Happy Weekend TAY!
Whew! What a busy week. I was feeling a little under the weather all week (there is a NASTY flu going around) and I didn’t get a lot of solid sleep. I’m looking forward to a chillaxing weekend with nothing on the schedule.
I picked at a tiny bit of Uncharted 4 with my wife and played a wee bit of Divinity: Original Sin with my friend last week. My wife and I also mopped up
The Silent Hill Show Stranger Things and finally finished off the last season of Game of Thrones (so sad there isn’t another season this year). We also watched Star Trek: Discovery jump the shark, hopefully, they’ll get that back on track, I’m definitely not a fan of the last two episodes.
Most of my free time was (of course) spent with The Witcher 3. Now sitting at 138 hours, I’ve finished off the main game’s storyline and I’ve also completed the first of the DLC releases “Hearts Of Stone”.
The main storyline resolved pretty well. The final fights were a little lacking in substance, but it was a great spectacle. I was happy with my choices at the end (except for my relationship greed) and how things were resolved.
But Hearts Of Stone...WOW! I LOVED that and (so far) it is my favourite experience in The Witcher 3. I thought the storytelling was fantastic and the quest itself was very compelling; I finished the entire DLC pack in two sittings.
The big surprise was the encounters. While I found the combat somewhat repetitive in the last quarter of the vanilla game, Hearts Of Stone had some truly challenging and exciting battles.
Part of what made the DLC fascinating was the narrow focus I had on the story. As I had polished off all the primary and secondary quests of the vanilla game, and there was little in the way of secondary quests for Hearts Of Stone, the story flowed so much better.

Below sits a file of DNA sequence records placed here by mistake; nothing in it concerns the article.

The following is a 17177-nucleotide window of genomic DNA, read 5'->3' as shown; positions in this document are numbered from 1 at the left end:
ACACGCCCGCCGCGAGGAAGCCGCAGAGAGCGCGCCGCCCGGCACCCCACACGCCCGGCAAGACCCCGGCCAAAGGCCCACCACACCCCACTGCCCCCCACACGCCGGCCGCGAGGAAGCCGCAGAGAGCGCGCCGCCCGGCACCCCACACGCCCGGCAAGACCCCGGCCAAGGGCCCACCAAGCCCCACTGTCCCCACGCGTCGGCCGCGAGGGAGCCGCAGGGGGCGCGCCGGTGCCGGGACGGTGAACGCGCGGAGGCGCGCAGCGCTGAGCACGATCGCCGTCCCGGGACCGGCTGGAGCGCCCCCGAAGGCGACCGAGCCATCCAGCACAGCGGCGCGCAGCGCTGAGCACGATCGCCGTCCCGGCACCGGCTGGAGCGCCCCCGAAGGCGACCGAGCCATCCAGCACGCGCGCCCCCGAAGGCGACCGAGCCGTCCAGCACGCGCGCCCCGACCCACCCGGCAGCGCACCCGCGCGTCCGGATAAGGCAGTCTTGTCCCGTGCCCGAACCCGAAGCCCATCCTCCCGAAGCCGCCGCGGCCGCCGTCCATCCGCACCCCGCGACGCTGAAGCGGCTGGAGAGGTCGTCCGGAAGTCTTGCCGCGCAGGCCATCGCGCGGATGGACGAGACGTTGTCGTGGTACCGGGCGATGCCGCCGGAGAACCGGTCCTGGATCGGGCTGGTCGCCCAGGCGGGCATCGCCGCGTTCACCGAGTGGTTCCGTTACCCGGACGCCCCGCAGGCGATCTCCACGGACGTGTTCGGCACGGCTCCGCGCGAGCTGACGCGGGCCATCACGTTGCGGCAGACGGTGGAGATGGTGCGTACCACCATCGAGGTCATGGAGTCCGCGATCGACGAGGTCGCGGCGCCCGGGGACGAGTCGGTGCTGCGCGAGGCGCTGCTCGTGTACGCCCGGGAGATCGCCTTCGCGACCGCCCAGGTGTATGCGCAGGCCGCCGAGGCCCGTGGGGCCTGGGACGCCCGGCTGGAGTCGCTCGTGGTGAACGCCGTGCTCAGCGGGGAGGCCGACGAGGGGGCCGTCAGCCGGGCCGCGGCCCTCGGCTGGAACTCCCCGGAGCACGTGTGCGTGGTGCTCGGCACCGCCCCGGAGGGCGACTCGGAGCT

Given the size of The Witcher 3 and the ridiculous amount of side-quests, it felt like all the storylines in the vanilla game suffered a little from a lack of focus. Sure, this is somewhat of a user issue since I could have focused on single quests at all times. However, the way you move around the world tends to see you completing things in your general vicinity and often leaving one quest line to follow another. This had me regularly saying to myself “Oh yeah, I remember someone asked me to find that person 50 hours ago...what was that about again?”.
If I was designing the quest system I would allow you to only hold one primary, one secondary, one Witcher contract, and one treasure hunt quest at a time (the game breaks down quests into these categories). This way you would have to abandon your current quest to add another quest in the same category. I think this would make the ability to refuse a quest actually have a purpose as there is currently no reason to refuse a quest. Under these constraints, it would allow the player to remain better focused on fewer stories at one time.
Of course, I would also like to see time limits introduced to the quests so that the player had only so many hours/days/weeks to complete quests. This again would make refusing quests actually serve a purpose, but it also would add a layer of tension to the game that is missing in most RPGs. It would also make resting to replenish potions and travel a much bigger consideration as currently there is no penalty for “wasting time”.
I’m hoping I’ll have some time for the Blood and Wine DLC for The Witcher 3 this weekend. I’ve just poked my nose in it and I am excited to see that it seemed to receive even better accolades than the Hearts Of Stone DLC. I’m also hoping to be able to find the time to finish off Never Alone with my son as he doesn’t have any surprise tests to study for.
So, what are you playing this weekend?